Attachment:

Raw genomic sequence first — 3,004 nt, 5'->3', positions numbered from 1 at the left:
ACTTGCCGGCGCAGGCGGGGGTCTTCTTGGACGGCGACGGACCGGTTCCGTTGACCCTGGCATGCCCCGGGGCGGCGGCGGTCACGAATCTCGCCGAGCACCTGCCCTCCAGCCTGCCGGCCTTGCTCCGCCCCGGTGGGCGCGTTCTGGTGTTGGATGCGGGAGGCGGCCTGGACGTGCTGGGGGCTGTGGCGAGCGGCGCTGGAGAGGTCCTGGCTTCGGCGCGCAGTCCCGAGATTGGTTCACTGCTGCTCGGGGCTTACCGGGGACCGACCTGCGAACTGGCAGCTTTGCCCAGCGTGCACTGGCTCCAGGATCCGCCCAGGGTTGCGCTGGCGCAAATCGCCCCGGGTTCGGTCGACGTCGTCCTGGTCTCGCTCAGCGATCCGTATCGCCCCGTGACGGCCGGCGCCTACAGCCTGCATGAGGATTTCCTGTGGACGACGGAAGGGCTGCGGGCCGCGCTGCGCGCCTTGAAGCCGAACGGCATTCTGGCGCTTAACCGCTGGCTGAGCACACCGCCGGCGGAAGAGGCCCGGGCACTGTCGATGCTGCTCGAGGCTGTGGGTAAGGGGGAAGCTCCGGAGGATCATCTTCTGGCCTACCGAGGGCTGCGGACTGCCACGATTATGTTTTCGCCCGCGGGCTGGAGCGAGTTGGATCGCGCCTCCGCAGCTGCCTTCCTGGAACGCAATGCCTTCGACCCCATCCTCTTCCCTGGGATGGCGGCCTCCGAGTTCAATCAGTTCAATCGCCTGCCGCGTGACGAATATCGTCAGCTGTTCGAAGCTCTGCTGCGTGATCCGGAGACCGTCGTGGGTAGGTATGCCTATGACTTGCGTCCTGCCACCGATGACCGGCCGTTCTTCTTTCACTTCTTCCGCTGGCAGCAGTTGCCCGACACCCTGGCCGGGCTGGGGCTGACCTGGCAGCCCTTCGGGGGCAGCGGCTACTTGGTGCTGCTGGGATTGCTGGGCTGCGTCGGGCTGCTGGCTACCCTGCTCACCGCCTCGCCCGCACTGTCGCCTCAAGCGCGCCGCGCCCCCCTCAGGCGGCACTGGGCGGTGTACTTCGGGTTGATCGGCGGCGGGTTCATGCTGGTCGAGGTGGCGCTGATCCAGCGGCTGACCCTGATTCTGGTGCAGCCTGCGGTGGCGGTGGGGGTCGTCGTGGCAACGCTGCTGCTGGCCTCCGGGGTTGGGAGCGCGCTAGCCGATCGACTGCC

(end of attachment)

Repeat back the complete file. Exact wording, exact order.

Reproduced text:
Raw genomic sequence first — 3,004 nt, 5'->3', positions numbered from 1 at the left:
ACTTGCCGGCGCAGGCGGGGGTCTTCTTGGACGGCGACGGACCGGTTCCGTTGACCCTGGCATGCCCCGGGGCGGCGGCGGTCACGAATCTCGCCGAGCACCTGCCCTCCAGCCTGCCGGCCTTGCTCCGCCCCGGTGGGCGCGTTCTGGTGTTGGATGCGGGAGGCGGCCTGGACGTGCTGGGGGCTGTGGCGAGCGGCGCTGGAGAGGTCCTGGCTTCGGCGCGCAGTCCCGAGATTGGTTCACTGCTGCTCGGGGCTTACCGGGGACCGACCTGCGAACTGGCAGCTTTGCCCAGCGTGCACTGGCTCCAGGATCCGCCCAGGGTTGCGCTGGCGCAAATCGCCCCGGGTTCGGTCGACGTCGTCCTGGTCTCGCTCAGCGATCCGTATCGCCCCGTGACGGCCGGCGCCTACAGCCTGCATGAGGATTTCCTGTGGACGACGGAAGGGCTGCGGGCCGCGCTGCGCGCCTTGAAGCCGAACGGCATTCTGGCGCTTAACCGCTGGCTGAGCACACCGCCGGCGGAAGAGGCCCGGGCACTGTCGATGCTGCTCGAGGCTGTGGGTAAGGGGGAAGCTCCGGAGGATCATCTTCTGGCCTACCGAGGGCTGCGGACTGCCACGATTATGTTTTCGCCCGCGGGCTGGAGCGAGTTGGATCGCGCCTCCGCAGCTGCCTTCCTGGAACGCAATGCCTTCGACCCCATCCTCTTCCCTGGGATGGCGGCCTCCGAGTTCAATCAGTTCAATCGCCTGCCGCGTGACGAATATCGTCAGCTGTTCGAAGCTCTGCTGCGTGATCCGGAGACCGTCGTGGGTAGGTATGCCTATGACTTGCGTCCTGCCACCGATGACCGGCCGTTCTTCTTTCACTTCTTCCGCTGGCAGCAGTTGCCCGACACCCTGGCCGGGCTGGGGCTGACCTGGCAGCCCTTCGGGGGCAGCGGCTACTTGGTGCTGCTGGGATTGCTGGGCTGCGTCGGGCTGCTGGCTACCCTGCTCACCGCCTCGCCCGCACTGTCGCCTCAAGCGCGCCGCGCCCCCCTCAGGCGGCACTGGGCGGTGTACTTCGGGTTGATCGGCGGCGGGTTCATGCTGGTCGAGGTGGCGCTGATCCAGCGGCTGACCCTGATTCTGGTGCAGCCTGCGGTGGCGGTGGGGGTCGTCGTGGCAACGCTGCTGCTGGCCTCCGGGGTTGGGAGCGCGCTAGCCGATCGACTGCC